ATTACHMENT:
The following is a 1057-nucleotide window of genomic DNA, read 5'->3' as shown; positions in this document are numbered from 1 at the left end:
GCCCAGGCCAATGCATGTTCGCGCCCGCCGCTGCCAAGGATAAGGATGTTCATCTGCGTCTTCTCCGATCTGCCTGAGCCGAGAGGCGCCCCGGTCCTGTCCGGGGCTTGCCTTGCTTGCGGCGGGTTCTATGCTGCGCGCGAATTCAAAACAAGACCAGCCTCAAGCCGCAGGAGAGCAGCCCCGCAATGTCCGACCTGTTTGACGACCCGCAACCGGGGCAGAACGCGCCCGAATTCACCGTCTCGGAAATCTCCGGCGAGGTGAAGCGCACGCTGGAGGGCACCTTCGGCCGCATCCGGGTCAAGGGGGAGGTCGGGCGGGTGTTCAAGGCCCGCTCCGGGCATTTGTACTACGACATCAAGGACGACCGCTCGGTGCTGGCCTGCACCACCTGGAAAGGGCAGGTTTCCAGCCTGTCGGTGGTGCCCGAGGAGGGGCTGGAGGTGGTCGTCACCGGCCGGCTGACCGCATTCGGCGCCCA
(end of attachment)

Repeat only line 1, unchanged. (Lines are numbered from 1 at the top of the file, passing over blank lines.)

The following is a 1057-nucleotide window of genomic DNA, read 5'->3' as shown; positions in this document are numbered from 1 at the left end: